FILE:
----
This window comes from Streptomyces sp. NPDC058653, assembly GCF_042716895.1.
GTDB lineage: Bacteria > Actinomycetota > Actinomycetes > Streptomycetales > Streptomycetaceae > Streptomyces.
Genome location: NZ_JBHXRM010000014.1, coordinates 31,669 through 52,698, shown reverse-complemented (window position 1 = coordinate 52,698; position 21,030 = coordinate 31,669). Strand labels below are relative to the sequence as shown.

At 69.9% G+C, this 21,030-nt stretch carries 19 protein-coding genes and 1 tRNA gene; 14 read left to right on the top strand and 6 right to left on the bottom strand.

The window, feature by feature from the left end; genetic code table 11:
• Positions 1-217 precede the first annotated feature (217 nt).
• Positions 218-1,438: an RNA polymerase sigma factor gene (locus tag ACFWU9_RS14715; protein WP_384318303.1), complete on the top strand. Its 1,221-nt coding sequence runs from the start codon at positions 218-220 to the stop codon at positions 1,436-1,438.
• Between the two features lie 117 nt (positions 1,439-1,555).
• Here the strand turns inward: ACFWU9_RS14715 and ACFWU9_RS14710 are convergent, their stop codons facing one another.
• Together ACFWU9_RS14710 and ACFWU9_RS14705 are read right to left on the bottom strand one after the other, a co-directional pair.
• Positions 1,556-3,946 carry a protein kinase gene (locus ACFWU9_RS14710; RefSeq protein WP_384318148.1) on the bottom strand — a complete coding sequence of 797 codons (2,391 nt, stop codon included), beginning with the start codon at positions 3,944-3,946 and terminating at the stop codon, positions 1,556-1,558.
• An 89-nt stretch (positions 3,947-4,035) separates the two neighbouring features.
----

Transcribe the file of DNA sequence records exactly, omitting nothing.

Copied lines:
This window comes from Streptomyces sp. NPDC058653, assembly GCF_042716895.1.
GTDB lineage: Bacteria > Actinomycetota > Actinomycetes > Streptomycetales > Streptomycetaceae > Streptomyces.
Genome location: NZ_JBHXRM010000014.1, coordinates 31,669 through 52,698, shown reverse-complemented (window position 1 = coordinate 52,698; position 21,030 = coordinate 31,669). Strand labels below are relative to the sequence as shown.

At 69.9% G+C, this 21,030-nt stretch carries 19 protein-coding genes and 1 tRNA gene; 14 read left to right on the top strand and 6 right to left on the bottom strand.

The window, feature by feature from the left end; genetic code table 11:
• Positions 1-217 precede the first annotated feature (217 nt).
• Positions 218-1,438: an RNA polymerase sigma factor gene (locus tag ACFWU9_RS14715; protein WP_384318303.1), complete on the top strand. Its 1,221-nt coding sequence runs from the start codon at positions 218-220 to the stop codon at positions 1,436-1,438.
• Between the two features lie 117 nt (positions 1,439-1,555).
• Here the strand turns inward: ACFWU9_RS14715 and ACFWU9_RS14710 are convergent, their stop codons facing one another.
• Together ACFWU9_RS14710 and ACFWU9_RS14705 are read right to left on the bottom strand one after the other, a co-directional pair.
• Positions 1,556-3,946 carry a protein kinase gene (locus ACFWU9_RS14710; RefSeq protein WP_384318148.1) on the bottom strand — a complete coding sequence of 797 codons (2,391 nt, stop codon included), beginning with the start codon at positions 3,944-3,946 and terminating at the stop codon, positions 1,556-1,558.
• An 89-nt stretch (positions 3,947-4,035) separates the two neighbouring features.